7 Ventral Body Cavity Like the dorsal cavity, the ventral body cavity is subdivided. The superior thoracic cavity is separated from the rest of the ventral cavity by the muscular diaphragm. The heart and lungs, located in the thoracic cavity, are protected by the bony rib cage. The cavity inferior to the diaphragm is the abdominopelvic cavity. Although there is no further physical separation of this part of the ventral cavity, some describe the abdominopelvic cavity in terms of a superior abdominal cavity, the area that houses the stomach, intestines, liver, and other organs, and an inferior pelvic cavity, which is partially enclosed by the bony pelvis and contains the reproductive organs, bladder, and rectum. Notice that the pelvic cavity tips away from the abdominal cavity in a posterior direction (Figure 5). Figure 5. Body cavities Abdominopelvic Quadrants and Regions The abdominopelvic cavity is quite large and contains many organs, so it is helpful to divide it up into smaller areas for study. The medical scheme divides the abdominal surface (and the abdominopelvic cavity deep to it) into four approximately equal regions called quadrants, named according to their relative position-they are, right upper quadrant, right lower quadrant, left upper quadrant, and left lower quadrant (Figure 6). Another scheme, commonly used by anatomists, divides the abdominal surface and abdominopelvic cavity into nine separate regions by four planes, also shown in Figure 6. Although the names of these nine regions are unfamiliar to you now, with a little patience and study, they will become easier to remember. These regions are: BIO 113 Fall 2011 LAB 1 Page 7

8 Umbilical region: The centermost region, which includes the umbilicus. Epigastric region: Immediately superior to the umbilical region; overlies most of the stomach. Hypogastric (pubic) region: Immediately inferior to the umbilical region; encompasses the pubic area. Iliac regions: Lateral to the hypogastric region and overlying the superior parts of the hip bones. Lumbar regions: Between the ribs and the flaring portions of the hip bones; lateral to the umbilical region. Hypochondriac regions: Flanking the epigastric region laterally and overlying the lower ribs. ACTIVITY Read through the descriptions of these nine regions locate them in Figure 6. Be sure to notice the organs they contain. Figure 6. Abdominopelvic surface and cavity. BIO 113 Fall 2011 LAB 1 Page 8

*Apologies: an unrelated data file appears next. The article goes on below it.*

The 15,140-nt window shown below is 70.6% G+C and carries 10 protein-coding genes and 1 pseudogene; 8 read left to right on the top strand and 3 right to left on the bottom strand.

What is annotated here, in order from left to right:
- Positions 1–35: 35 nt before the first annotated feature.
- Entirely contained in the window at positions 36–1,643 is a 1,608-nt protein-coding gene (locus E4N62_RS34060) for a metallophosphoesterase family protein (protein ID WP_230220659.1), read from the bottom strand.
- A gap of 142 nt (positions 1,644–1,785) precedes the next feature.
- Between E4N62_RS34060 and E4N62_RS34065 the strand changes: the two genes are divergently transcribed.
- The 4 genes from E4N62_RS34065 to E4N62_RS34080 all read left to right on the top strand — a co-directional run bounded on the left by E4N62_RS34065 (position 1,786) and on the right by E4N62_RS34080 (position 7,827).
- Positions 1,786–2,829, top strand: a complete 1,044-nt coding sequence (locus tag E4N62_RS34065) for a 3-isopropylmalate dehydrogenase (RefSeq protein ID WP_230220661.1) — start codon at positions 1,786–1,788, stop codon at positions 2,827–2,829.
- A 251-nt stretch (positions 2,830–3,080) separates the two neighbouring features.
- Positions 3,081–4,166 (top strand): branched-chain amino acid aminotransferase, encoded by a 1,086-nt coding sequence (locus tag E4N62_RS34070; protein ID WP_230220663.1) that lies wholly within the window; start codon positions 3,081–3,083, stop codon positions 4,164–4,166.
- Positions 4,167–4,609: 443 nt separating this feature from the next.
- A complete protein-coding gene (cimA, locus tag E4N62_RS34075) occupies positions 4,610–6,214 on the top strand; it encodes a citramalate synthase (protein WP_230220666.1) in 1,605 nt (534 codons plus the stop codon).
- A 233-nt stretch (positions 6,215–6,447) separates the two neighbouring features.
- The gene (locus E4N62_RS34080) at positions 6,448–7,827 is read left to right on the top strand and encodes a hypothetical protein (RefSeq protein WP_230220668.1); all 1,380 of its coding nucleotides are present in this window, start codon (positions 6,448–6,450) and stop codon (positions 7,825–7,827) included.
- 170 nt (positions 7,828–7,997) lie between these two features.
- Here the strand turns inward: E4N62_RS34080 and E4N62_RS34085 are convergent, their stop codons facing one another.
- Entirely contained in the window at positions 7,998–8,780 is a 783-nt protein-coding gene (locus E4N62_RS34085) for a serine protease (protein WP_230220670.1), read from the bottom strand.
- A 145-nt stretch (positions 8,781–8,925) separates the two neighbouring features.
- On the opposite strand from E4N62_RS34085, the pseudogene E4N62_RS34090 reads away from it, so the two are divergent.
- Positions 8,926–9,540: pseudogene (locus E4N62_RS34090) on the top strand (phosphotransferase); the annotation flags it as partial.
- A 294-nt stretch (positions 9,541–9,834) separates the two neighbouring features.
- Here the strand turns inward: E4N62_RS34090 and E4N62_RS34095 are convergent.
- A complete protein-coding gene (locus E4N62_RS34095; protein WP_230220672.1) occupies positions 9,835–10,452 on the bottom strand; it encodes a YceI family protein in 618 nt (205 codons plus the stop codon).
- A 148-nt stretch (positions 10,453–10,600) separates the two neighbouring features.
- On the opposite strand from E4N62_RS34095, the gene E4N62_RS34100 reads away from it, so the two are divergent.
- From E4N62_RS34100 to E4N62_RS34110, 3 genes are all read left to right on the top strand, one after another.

9 Locate the regions of the abdominal surface on a torso model and on yourself before continuing. Looking at Two Dimensional and Three Dimensional Morphology Creating Serial Sections Figure 7. Long and short axis and meridian marks on hardboiled egg 1. Obtain a hardboiled egg and remove the shell from the egg. 2. Using a paper towel, dry the shelled egg. Mark the short and long axis meridians using a Flair (water soluble) type marker (Fig. 7) 3. Using the egg slicer, slice egg along its long axis (Fig. 8). 4. Arrange egg slices in order on a piece of paper (Fig. 9). You should create about 6 to 7 slices. 5. Place grid on the first slice and align axis marks with the x and y axis (0,0) 6. Draw the pattern seen in section one on the serial section grid labeled Section One on Figure 9. Please think about this: Seven slices should result in 6 serial sections. 7. Continue for each of the other serial sections. Keep the sections in order; label each in sequence. Figure 8. Hard-boiled egg in slicer along long axis Figure 9. Serial section arranged in order showing axis meridian marks BIO 113 Fall 2011 LAB 1 Page 9

10 Figure 10. Serial sections through hardboiled egg BIO 113 Fall 2011 LAB 1 Page 10

11 Figure 11. Serial sections through hardboiled egg (continued) Visualizing a section in the 90 degree plane: Reconstruction The sections you have just drawn are in a plane known as longitudinal. You will now use these sections to create a cross section. For this assignment you should choose a plane crossing each of your sections in which there is some of the egg yolk present. For instance, suppose you are going to draw the cross section at grid line 5 as shown in Figure 12. From each section at grid line 5 you would transfer the data to that section line in Figure 12. When you are done, you smoothly connect the dots and reconstruct the unknown cross section. Try this with your serial sections and reconstruct a 90 degree cross section in Figure 10. Figure 12. Reconstruction of 90 degree cross section from serial section data. Dots are data from single serial sections. BIO 113 Fall 2011 LAB 1 Page 11

12 Figure 13. Reconstruction of 90 degree cross section of hardboiled egg BIO 113 Fall 2011 LAB 1 Page 12